More than two hours of discussion wasn’t enough Wednesday for the County Council to decide whether council members could give nonprofits money from their district contingency funds.
The contingency fund, amounting to $98,877 per council member, was originally intended for council members to work with county departments to pay for projects that are needed but might have been overlooked in the annual budget. But nonprofits often asked council members for donations from it, leading Hilo Councilman Dennis Onishi to sponsor Bill 90 to bar donations to nonprofits.
The county contributes $1.5 million annually to nonprofits through a separate competitive program that increases accountability, Onishi said. He said that fund could be increased next year if there is a need for more money. County code requires at least $1 million be allocated annually for nonprofits.
“There is an avenue for nonprofits to get grants,” Onishi said. “Because they don’t get that, then they’re going to come here.”
But council members, after posing a series of hypothetical situations to figure out what would be allowed under the bill, ultimately voted 6-3 to postpone the bill until they could understand it better.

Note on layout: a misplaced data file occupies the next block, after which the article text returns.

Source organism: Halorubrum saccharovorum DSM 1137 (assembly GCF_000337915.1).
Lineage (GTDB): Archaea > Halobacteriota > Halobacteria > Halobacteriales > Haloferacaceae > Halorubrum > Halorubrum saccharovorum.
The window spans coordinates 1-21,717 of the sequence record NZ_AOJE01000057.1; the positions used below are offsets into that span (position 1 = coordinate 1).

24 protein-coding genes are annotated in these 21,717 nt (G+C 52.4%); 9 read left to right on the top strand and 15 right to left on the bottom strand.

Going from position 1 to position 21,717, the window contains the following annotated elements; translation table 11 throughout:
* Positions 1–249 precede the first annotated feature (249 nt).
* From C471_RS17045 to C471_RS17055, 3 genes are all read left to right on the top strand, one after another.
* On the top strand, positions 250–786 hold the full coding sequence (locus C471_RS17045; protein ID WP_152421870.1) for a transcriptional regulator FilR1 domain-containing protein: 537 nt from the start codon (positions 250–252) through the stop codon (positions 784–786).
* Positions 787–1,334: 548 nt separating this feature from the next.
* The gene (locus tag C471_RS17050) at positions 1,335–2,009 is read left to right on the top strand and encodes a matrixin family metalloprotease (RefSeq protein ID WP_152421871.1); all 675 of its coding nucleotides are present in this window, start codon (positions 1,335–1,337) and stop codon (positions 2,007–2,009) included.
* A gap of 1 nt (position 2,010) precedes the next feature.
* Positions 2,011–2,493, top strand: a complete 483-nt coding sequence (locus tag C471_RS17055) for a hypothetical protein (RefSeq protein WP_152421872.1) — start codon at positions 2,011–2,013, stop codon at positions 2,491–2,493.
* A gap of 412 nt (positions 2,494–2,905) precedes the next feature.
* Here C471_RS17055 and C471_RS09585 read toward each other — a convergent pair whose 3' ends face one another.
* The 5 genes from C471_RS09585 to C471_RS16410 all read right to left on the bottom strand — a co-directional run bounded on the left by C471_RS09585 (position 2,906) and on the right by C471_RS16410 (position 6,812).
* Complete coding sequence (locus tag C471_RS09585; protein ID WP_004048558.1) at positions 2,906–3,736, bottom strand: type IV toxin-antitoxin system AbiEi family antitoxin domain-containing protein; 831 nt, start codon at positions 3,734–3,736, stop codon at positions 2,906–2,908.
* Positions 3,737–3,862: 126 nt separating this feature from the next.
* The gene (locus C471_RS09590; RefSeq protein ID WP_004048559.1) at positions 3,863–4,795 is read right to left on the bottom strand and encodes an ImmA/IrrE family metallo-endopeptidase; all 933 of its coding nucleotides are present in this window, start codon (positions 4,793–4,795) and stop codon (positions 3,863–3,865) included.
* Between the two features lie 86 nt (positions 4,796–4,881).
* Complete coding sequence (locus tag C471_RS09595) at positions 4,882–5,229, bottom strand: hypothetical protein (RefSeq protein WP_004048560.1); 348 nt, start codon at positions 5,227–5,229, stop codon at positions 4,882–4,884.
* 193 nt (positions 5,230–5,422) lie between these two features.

“The only thing that is clear, is it’s not clear,” said Council Chairman J Yoshimoto, who voted for the postponement.
Spending from the contingency funds has to be approved by the department and also the County Council. Examples of projects from the contingency fund include volleyball nets, scoreboards, speed bumps and overtime for police for speed traps, Onishi said.
But some council members said the bill tries to micromanage their offices and limits their ability to help. Nonprofits provide services the county doesn’t, such as dental clinics and other health services under state jurisdiction, they said.
“We’ve been given a certain amount of money for our district to help the people in our district,” said South Kona/Ka‘u Councilwoman Brenda Ford. “This bill prevents me from helping the most needy in my district.”
Other council members worried about a lack of oversight.
“I am looking for a proper protocol for accountability,” said Puna Councilman Greggor Ilagan. “We already have the nonprofit funding process. … I want to make sure it is all accounted for.”
But Kohala Councilwoman Margaret Wille, who unsuccessfully tried to amend the bill, said the council provides the oversight and accountability because the entire council has to vote on each member’s proposed use of the funds.
“Do we tie our hands and do we feel better having our hands tied,” Wille said, “so we don’t have to make those hard decisions?”
The contingency funds were once a part of the council budget but were eliminated four years ago because of the down economy and also in part because of how the money was used.
Each council member used to get $300,000, but Mayor Billy Kenoi this year proposed $100,000 per council member. The council, in amending the budget, reduced that amount when it allocated $10,100 from the total to ensure the Ocean View council videoconferencing site could remain open.